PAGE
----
Most of us think that sight words are the most important thing to teach children when they’re learning to read. And while there’s no doubting their importance (they are super duper important!) teaching sight words is not the number one skill you should be focusing on.
And so what is this mega important skill? It’s the skill of understanding and comprehension. When we think about children reading, we usually associate comprehension with older children who are reading novels. But this couldn’t be further from the truth. Teaching children comprehension skills underpins all of their reading. There is no point being able to read the sight word ‘dog’ if you have no understanding of what a dog is or what it does.
Image: The First Grade Parade
Reading comprehension is a skill that needs to be developed right from when a child starts to learn to read. It doesn’t matter if they’re reading Level 1 books with only a couple of words on each page, or reading novels. Children need to understand what they are reading, otherwise there is very little point to it.
While this all sounds nice and easy, we can often be deceived into thinking that our children understand what they are reading, wherein actual fact, their comprehension is only very basic and literal. We fall into the trap of asking ‘what happened in the story’ and thinking that they have understood it if they can retell the main events. Sure, retelling is a great skill to have, but it doesn’t tell you what your child has actually understood about the text.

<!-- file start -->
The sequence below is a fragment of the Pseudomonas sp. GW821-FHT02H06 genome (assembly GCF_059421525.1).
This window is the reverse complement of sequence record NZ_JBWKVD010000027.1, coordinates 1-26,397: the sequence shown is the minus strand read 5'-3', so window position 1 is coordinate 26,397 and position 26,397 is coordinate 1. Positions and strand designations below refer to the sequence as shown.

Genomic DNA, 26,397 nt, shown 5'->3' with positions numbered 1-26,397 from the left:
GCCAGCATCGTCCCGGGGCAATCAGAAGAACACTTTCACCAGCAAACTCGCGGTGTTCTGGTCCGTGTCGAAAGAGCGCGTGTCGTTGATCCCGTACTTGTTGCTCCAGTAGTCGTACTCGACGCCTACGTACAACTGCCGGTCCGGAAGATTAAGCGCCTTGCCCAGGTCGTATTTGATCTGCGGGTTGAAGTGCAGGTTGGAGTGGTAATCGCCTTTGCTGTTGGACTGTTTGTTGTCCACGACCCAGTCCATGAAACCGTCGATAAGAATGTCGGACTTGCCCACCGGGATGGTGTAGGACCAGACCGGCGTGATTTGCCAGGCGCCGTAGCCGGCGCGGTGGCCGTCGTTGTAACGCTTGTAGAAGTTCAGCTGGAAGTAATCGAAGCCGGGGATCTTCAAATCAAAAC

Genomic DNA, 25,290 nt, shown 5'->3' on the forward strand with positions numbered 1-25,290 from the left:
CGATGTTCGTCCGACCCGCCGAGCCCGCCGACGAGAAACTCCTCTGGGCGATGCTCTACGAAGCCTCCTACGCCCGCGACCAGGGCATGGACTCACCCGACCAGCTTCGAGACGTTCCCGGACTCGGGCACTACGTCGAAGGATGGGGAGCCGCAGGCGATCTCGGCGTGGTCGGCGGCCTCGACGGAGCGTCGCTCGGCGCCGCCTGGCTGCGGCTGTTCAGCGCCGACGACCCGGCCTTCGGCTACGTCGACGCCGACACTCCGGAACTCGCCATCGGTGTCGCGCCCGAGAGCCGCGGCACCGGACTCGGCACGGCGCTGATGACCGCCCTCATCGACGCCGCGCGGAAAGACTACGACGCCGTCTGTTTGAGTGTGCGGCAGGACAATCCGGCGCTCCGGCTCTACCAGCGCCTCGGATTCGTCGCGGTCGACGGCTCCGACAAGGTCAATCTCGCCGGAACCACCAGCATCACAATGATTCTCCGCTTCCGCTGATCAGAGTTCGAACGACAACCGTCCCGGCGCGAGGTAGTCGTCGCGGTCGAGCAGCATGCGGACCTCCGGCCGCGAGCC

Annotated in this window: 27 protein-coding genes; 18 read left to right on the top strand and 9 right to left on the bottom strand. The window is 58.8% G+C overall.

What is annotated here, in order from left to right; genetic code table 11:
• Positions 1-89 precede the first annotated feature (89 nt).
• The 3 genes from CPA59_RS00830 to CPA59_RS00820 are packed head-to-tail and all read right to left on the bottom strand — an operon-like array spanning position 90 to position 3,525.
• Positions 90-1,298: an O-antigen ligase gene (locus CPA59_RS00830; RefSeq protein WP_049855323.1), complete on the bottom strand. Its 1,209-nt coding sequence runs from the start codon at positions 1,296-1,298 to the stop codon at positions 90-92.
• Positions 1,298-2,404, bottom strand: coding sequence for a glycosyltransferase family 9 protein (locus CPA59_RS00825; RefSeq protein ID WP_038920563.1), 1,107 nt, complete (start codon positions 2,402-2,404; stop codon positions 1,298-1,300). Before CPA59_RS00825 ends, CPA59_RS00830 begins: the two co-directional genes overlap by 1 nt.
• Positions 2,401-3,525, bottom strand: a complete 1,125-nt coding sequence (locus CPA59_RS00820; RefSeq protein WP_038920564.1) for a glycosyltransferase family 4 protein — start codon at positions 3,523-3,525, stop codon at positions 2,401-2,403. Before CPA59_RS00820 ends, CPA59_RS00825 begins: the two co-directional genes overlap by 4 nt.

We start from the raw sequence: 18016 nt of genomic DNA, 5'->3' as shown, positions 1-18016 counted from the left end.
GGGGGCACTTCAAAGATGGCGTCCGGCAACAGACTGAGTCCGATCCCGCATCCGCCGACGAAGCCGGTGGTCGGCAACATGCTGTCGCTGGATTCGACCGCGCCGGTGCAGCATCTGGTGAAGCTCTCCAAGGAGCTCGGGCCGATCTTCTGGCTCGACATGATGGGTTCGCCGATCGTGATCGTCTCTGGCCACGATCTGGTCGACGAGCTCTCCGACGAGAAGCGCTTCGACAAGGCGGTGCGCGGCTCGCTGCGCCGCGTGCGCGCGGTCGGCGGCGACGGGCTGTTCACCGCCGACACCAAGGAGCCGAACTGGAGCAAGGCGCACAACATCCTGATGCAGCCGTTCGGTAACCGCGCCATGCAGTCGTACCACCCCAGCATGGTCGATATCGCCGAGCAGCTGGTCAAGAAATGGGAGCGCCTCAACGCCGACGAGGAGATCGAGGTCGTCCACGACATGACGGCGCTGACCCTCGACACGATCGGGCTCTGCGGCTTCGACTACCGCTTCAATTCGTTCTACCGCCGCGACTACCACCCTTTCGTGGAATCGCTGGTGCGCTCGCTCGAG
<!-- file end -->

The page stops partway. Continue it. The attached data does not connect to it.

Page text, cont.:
Image: Zucchini Summer
So what are some things you can do to help your child develop reading comprehension skills? Well start off by asking questions such as:
- how do you think (the character) felt when (the event) happened?
- can you think of a time when you’ve felt that way?
- tell me a little more about that time…
- could (the character) have done something differently in the story?
- what does (the main concept of the story – ie. friendship, love, trust, responsibility) mean?
- if the story was to continue what do you think would happen next?
- why do you think that?
These questions encourage your child to develop inferential reading skills. They learn to relate the story to their own experiences, think about the feelings of others and consider how the story relates to their own life.
Children who read with comprehension learn to love books and reading. They are the kids who end up devouring books by the truckload and who are always asking questions, wanting to learn and of course, reading, reading and reading! Sure, sight words are super important to learn, but understanding what you are reading is even more so!